In this regard it is instructive to read news accounts such as this one, which report: “The choice of Mr. Hagel, the first Vietnam veteran to be nominated for the post, would add a prominent Republican to Mr. Obama’s cabinet, providing some political cover for the president’s plans to exit Afghanistan and make cuts to a military budget that has roughly doubled since the 2001 terrorist attacks.” It is instructive also to read editorials such as this one in the New York Times, which advocates bringing all the troops home this year and leaving no force in 2013 much less after 2014. That is where the president’s most liberal supports are at the moment on the war that they once argued was the “good war,” the “necessary war,” unlike the “war of choice” in Iraq.

Is it where the president is? I doubt that Obama will try to bring all the troops home this year, but he may very well bring them all home by the end of 2014, or at the very least leave behind a tiny, ineffectual residual force after 2014. A centrist secretary of defense who endorsed the views of his generals might very well try to argue Obama out of such a position. Odds are that Hagel wouldn’t. With his own record of service as an non-commissioned officer in Vietnam (it may be relevant to note that many NCOs have a low opinion of commissioned officers, especially those with lots of stars on their shoulders), Hagel might very well discount the advice of the officers who know Afghanistan best and instead opt for the position that the White House favors. That could very well be the reason why Hagel is being picked in the first place. If I were an Afghan who cared about the future of his or her country, I would be very worried right now.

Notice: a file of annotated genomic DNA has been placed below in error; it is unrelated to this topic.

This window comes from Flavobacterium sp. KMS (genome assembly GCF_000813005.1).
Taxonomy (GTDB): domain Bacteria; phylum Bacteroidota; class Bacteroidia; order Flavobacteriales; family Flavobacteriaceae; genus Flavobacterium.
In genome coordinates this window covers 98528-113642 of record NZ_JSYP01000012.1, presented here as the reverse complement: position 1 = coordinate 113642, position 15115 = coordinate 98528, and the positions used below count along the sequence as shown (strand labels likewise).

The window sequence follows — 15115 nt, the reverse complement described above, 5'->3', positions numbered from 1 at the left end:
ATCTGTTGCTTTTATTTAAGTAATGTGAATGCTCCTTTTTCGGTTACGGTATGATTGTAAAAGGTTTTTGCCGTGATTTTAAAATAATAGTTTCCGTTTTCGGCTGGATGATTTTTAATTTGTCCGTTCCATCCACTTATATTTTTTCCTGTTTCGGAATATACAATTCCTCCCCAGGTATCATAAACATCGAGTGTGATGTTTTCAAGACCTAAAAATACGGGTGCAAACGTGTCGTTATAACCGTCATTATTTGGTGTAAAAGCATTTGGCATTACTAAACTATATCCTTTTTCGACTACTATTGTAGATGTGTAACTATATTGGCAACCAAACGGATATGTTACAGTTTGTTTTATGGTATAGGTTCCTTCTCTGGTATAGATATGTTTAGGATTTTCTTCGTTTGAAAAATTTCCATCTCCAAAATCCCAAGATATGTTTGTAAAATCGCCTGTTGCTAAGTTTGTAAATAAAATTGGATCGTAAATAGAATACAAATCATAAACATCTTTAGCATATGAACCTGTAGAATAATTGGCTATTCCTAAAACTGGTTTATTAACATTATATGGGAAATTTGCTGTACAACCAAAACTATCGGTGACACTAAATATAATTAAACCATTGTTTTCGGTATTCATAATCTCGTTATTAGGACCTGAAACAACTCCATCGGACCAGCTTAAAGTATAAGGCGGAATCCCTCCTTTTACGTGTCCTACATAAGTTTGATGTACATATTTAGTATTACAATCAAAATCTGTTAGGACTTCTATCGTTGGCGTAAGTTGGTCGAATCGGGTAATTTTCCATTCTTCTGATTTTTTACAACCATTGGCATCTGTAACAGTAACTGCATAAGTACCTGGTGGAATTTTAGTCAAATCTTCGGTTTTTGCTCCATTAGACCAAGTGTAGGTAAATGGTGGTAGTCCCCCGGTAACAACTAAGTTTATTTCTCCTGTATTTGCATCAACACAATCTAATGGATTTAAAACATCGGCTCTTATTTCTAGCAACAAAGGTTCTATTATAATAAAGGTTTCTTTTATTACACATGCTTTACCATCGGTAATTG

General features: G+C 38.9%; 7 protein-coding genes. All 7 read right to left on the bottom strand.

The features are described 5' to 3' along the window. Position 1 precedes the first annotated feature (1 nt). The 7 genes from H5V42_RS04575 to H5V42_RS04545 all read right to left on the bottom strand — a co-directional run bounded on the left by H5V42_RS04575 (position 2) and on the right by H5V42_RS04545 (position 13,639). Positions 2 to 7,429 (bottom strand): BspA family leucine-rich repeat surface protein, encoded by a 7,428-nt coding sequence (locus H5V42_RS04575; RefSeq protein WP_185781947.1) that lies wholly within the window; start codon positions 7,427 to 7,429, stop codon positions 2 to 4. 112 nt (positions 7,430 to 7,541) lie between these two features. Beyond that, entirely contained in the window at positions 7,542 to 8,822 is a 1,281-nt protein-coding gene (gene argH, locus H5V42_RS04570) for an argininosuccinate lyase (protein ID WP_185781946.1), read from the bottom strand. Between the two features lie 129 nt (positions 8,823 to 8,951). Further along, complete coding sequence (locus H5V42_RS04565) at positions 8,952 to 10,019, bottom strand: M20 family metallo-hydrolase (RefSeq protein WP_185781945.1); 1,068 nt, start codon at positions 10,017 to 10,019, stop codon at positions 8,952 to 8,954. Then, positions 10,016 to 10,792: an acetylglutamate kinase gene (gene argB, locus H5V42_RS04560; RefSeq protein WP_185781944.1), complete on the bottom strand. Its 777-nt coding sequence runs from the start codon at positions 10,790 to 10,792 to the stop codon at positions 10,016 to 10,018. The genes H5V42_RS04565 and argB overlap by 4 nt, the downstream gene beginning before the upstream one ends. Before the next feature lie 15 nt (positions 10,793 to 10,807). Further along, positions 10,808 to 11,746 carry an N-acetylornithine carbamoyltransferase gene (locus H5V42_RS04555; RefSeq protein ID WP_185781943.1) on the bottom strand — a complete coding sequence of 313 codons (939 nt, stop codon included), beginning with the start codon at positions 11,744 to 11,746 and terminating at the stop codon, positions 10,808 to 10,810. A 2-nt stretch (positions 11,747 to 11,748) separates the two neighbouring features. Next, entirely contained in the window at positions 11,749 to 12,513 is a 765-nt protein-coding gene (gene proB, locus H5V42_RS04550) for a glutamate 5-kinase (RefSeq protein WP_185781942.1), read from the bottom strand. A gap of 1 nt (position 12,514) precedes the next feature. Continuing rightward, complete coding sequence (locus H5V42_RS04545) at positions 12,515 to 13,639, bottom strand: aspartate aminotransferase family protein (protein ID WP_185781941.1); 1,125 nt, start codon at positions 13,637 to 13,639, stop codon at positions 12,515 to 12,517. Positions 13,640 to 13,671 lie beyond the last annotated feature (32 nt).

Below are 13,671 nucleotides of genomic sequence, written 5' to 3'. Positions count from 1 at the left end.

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Strategy, Not Politics, Should Dictate Troop Levels

The press continues to be full of leaks about the administration’s troop drawdown plans in Afghanistan. The latest is this article in the Wall Street Journal, which reports that, at the White House’s insistence, the Pentagon has offered troop options post-2014 lower than those favored by General John Allen, the commander on the ground. His options call for between 6,000 and 15,000 troops (some other accounts have suggested his top-end figure is 20,000). The new set of options: 3,000, 6,000, or 9,000 troops.